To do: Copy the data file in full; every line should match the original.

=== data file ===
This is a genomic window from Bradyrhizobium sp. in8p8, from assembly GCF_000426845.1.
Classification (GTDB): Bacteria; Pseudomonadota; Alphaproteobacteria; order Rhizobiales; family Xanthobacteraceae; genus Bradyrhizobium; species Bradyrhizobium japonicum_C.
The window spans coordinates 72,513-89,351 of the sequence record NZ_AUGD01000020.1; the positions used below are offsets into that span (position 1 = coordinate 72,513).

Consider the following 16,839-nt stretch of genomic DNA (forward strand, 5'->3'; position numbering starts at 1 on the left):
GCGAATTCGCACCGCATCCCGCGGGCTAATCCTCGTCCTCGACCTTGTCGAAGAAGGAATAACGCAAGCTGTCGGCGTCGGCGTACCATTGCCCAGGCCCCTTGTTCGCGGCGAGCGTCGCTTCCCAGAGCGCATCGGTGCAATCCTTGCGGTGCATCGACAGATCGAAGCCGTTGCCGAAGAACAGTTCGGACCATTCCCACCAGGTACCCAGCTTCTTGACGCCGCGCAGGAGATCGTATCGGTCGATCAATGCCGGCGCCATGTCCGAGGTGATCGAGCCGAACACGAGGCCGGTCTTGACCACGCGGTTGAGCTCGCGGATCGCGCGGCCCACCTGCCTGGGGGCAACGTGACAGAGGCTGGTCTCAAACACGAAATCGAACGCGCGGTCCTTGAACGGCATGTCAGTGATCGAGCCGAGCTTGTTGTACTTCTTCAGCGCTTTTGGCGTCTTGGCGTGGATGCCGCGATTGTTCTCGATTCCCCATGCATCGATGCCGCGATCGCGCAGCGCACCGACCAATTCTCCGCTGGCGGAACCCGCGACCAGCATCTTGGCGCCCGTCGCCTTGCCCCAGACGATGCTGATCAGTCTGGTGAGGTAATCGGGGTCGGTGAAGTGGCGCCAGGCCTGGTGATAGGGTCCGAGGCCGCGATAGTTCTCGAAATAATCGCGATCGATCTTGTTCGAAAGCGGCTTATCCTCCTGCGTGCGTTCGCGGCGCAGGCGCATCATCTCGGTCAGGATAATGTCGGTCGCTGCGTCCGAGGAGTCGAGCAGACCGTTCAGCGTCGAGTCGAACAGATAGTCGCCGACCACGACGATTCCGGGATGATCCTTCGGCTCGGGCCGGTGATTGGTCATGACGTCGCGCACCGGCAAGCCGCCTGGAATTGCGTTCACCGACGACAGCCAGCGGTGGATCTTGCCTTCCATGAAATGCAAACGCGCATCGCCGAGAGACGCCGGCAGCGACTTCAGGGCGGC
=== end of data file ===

This is a genomic window from Bradyrhizobium sp. in8p8, from assembly GCF_000426845.1.
Classification (GTDB): Bacteria; Pseudomonadota; Alphaproteobacteria; order Rhizobiales; family Xanthobacteraceae; genus Bradyrhizobium; species Bradyrhizobium japonicum_C.
The window spans coordinates 72,513-89,351 of the sequence record NZ_AUGD01000020.1; the positions used below are offsets into that span (position 1 = coordinate 72,513).

Consider the following 16,839-nt stretch of genomic DNA (forward strand, 5'->3'; position numbering starts at 1 on the left):
GCGAATTCGCACCGCATCCCGCGGGCTAATCCTCGTCCTCGACCTTGTCGAAGAAGGAATAACGCAAGCTGTCGGCGTCGGCGTACCATTGCCCAGGCCCCTTGTTCGCGGCGAGCGTCGCTTCCCAGAGCGCATCGGTGCAATCCTTGCGGTGCATCGACAGATCGAAGCCGTTGCCGAAGAACAGTTCGGACCATTCCCACCAGGTACCCAGCTTCTTGACGCCGCGCAGGAGATCGTATCGGTCGATCAATGCCGGCGCCATGTCCGAGGTGATCGAGCCGAACACGAGGCCGGTCTTGACCACGCGGTTGAGCTCGCGGATCGCGCGGCCCACCTGCCTGGGGGCAACGTGACAGAGGCTGGTCTCAAACACGAAATCGAACGCGCGGTCCTTGAACGGCATGTCAGTGATCGAGCCGAGCTTGTTGTACTTCTTCAGCGCTTTTGGCGTCTTGGCGTGGATGCCGCGATTGTTCTCGATTCCCCATGCATCGATGCCGCGATCGCGCAGCGCACCGACCAATTCTCCGCTGGCGGAACCCGCGACCAGCATCTTGGCGCCCGTCGCCTTGCCCCAGACGATGCTGATCAGTCTGGTGAGGTAATCGGGGTCGGTGAAGTGGCGCCAGGCCTGGTGATAGGGTCCGAGGCCGCGATAGTTCTCGAAATAATCGCGATCGATCTTGTTCGAAAGCGGCTTATCCTCCTGCGTGCGTTCGCGGCGCAGGCGCATCATCTCGGTCAGGATAATGTCGGTCGCTGCGTCCGAGGAGTCGAGCAGACCGTTCAGCGTCGAGTCGAACAGATAGTCGCCGACCACGACGATTCCGGGATGATCCTTCGGCTCGGGCCGGTGATTGGTCATGACGTCGCGCACCGGCAAGCCGCCTGGAATTGCGTTCACCGACGACAGCCAGCGGTGGATCTTGCCTTCCATGAAATGCAAACGCGCATCGCCGAGAGACGCCGGCAGCGACTTCAGGGCGGC